Sometimes referred to as desktop virtualization, virtual desktop infrastructure or VDI is a computing model that adds a layer of virtualization between the server and the desktop PCs. By installing this virtualization in place of a more traditional operating system, network administrators can provide end users with ‘access anywhere’ capabilities and a familiar desktop experience, while simultaneously heightening data security throughout the organization.

Some IT professionals associate the acronym VDI with VMware VDI, an integrated desktop virtualization solution. VMware VDI is considered the industry standard virtualization platform.

VDI Provides Greater Security, Seamless User Experience Superior data security: Because VDI hosts the desktop image in the data center, organizations keep sensitive data safe in the corporate data center—not on the end-user’s machine which can be lost, stolen, or even destroyed. VDI effectively reduces the risks inherent in every aspect of the user environment.

More productive end-users: With VDI, the end-user experience remains familiar. Their desktop looks just like their desktop and their thin client machine performs just like the desktop PC they’ve grown comfortable with and accustomed to. With virtual desktop infrastructure, there are no expensive training seminars to host and no increase in tech support issues or calls. End- user satisfaction is actually increased because they have greater control over the applications and settings that their work requires.

Other Benefits of VDI

  • Desktops can be set up in minutes, not hours
  • Client PCs are more energy efficient and longer lasting than traditional desktop computers
  • IT costs are reduced due to a fewer tech support issues
  • Compatibility issues, especially with single-user software, are lessened
  • Data security is increased

VDI Models

There are several different conceptual models of desktop virtualization, which can broadly be divided into two categories based on whether or not the operating system instance is executed locally or remotely. It is important to note that not all forms of desktop virtualization involve the use of virtual machines (VMs).

Host-based forms of desktop virtualization require that users view and interact with their desktops over a network by using a remote display protocol. Because processing takes place in a data center, client devices can be thin clients, zero clients, smartphones, and tablets. Included in this category are:

Host-based virtual machines:Each user connects to an individual virtual machine that is hosted in a data center. The user may connect to the same VM every time, allowing personalization, (known as a persistent desktop) or be given a random VM from a pool (a non-persistent desktop). See also: virtual desktop infrastructure (VDI)

Shared hosted: Users connect to either a shared desktop or simply individual applications that run on a server. Shared hosted is also known as remote desktop services or terminal services. See also: remote desktop services and terminal services.

Host-based physical machines or blades: The operating system runs directly on physical hardware located in a data center.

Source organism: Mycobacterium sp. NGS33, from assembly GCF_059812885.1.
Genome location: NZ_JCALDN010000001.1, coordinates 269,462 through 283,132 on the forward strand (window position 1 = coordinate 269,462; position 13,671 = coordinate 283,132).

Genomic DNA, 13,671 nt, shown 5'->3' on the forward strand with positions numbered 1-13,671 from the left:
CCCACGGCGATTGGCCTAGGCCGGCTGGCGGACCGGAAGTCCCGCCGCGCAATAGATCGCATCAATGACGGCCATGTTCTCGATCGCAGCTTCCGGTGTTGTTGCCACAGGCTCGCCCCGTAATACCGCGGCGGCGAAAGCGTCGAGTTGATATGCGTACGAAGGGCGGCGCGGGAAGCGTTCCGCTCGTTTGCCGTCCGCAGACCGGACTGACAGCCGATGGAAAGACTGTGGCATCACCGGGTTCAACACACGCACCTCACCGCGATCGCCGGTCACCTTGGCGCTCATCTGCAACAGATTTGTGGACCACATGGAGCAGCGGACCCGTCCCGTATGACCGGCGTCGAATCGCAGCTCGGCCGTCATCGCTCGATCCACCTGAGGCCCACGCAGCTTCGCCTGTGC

Client-based Virtual Machines: types of desktop virtualization require processing to occur on local hardware; the use of thin clients, zero clients, and mobile devices is not possible. These types of desktop virtualization include:

OS streaming: The operating system runs on local hardware, but boots to a remote disk image across the network. This is useful for groups of desktops that use the same disk image. OS streaming requires a constant network connection in order to function; local hardware consists of a fat-client with all of the features of a full desktop computer except for a hard drive.

Client-based virtual machines: A virtual machine runs on a fully-functional PC, with a hypervisor in place. Client-based virtual machines can be managed by regularly syncing the disk image with a server, but a constant network connection is not necessary in order for them to function.


How to check whether your PC has Virtualization enabled or not?

How to check whether your PC has Virtualization enabled or not?

This post explains how to enable Virtualization Technology (VT) in motherboard BIOS. To run some operating systems, virtualization software and virtual machines hardware virtualization should be enabled. Mostly, operating systems which not required virtualization technology run normally when virtualization technology is enabled, but for the operating systems required this technology, it must be enabled.

All latest processors and motherboards support virtualization technology, check your motherboard vendor about this support and how to enable or disable VT in BIOS. Operating system detects the hardware virtualization technology once it’s enabled on your motherboard.

Where to Find Virtualization Technology (VT) in BIOS?

This setting is found under ‘Advanced Chipset settings’ in BIOS.

It will be different for each motherboard. Check your mother board manual.

After you change the settings to disable or enable, it’s recommended to shutdown the computer for minimum 10 seconds and restart the machine (Cold Restart) to take effects. If your motherboard is latest one, it detects this change doe’s cold restart. Whenever I change this VT setting on my motherboard, it delays the next restart automatically.

How to Confirm Virtualization Technology is Enabled or Disabled?

1) If your processor is Intel, then you can use this free utility to confirm the result which operating system is sensing.

Download Intel tool to confirm virtualization technology

The result of this utility brings a screen as shown below:

2) For AMD Processors download the below utility.

3) Microsoft Tool to check hardware virtualization Technology ( VT)

Download the free tool from Microsoft here.